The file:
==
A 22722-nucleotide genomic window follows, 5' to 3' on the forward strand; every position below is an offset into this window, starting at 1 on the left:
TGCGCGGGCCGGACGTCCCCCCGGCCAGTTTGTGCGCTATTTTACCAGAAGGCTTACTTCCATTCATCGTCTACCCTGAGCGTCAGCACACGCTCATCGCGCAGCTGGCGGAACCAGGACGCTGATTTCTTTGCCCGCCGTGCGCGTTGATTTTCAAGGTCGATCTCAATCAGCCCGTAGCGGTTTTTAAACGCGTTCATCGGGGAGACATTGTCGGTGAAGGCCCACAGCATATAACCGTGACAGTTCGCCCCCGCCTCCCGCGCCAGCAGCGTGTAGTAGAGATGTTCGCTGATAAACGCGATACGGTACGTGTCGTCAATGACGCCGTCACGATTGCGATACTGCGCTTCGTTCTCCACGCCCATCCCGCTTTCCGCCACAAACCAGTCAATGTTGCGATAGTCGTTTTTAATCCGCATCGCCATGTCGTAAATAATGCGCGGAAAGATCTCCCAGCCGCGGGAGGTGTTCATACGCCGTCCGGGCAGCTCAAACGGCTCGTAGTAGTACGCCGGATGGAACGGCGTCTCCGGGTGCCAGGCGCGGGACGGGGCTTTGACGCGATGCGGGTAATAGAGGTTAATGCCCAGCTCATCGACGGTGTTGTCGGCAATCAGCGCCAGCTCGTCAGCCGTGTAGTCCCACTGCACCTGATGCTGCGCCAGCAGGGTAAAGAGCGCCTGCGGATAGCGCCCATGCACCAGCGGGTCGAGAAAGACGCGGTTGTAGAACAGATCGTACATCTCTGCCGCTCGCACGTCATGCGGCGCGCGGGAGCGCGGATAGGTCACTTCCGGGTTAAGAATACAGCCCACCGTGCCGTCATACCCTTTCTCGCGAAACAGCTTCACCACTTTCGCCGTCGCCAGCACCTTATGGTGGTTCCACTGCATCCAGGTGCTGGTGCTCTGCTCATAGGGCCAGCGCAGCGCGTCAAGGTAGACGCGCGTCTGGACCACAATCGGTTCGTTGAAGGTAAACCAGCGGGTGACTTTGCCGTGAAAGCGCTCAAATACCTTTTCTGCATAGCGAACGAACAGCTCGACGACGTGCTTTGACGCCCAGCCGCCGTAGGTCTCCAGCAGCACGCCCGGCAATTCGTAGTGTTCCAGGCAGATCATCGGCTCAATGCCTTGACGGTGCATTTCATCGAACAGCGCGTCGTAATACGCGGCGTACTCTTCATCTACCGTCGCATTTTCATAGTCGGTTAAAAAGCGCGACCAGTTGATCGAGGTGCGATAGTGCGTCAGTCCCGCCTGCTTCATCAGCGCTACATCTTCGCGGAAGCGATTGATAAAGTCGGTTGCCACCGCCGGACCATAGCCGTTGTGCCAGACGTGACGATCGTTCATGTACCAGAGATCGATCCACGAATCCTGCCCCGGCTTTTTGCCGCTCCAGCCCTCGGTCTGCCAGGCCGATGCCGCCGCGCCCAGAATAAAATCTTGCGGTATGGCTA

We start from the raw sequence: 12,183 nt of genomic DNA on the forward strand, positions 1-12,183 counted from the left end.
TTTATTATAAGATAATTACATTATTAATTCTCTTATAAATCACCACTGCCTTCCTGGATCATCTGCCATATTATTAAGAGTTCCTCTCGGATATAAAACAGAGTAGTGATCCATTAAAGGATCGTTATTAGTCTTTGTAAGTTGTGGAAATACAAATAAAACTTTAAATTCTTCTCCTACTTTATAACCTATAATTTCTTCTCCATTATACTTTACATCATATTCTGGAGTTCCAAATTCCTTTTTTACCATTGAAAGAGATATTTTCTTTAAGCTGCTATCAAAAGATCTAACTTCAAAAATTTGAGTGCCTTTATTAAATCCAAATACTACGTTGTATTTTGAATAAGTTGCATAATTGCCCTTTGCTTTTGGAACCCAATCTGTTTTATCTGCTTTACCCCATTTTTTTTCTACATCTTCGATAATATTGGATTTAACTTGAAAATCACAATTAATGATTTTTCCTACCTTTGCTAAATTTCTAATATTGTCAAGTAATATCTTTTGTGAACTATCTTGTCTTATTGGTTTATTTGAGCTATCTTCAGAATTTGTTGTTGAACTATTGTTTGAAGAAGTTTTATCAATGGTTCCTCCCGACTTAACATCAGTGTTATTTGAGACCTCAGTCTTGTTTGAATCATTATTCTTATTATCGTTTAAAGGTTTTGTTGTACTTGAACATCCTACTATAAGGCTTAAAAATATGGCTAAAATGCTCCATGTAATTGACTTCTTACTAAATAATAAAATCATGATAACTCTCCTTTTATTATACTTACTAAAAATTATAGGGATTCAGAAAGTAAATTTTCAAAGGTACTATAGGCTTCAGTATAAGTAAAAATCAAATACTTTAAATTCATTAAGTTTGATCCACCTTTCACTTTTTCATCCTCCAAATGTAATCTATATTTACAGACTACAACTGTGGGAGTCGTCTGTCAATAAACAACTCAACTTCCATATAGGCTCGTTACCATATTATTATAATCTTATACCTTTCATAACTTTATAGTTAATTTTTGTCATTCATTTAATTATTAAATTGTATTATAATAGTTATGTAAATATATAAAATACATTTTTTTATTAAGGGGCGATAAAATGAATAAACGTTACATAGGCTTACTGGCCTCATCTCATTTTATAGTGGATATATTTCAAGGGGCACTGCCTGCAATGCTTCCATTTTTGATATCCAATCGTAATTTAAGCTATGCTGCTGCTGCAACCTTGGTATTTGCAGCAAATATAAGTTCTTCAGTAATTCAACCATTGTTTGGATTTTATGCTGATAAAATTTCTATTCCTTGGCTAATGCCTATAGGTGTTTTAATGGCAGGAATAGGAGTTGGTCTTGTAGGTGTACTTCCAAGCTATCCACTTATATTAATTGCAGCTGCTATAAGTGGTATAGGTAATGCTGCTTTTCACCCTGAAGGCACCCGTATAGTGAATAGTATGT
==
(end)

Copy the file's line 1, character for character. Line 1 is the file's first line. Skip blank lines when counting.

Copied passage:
A 22722-nucleotide genomic window follows, 5' to 3' on the forward strand; every position below is an offset into this window, starting at 1 on the left: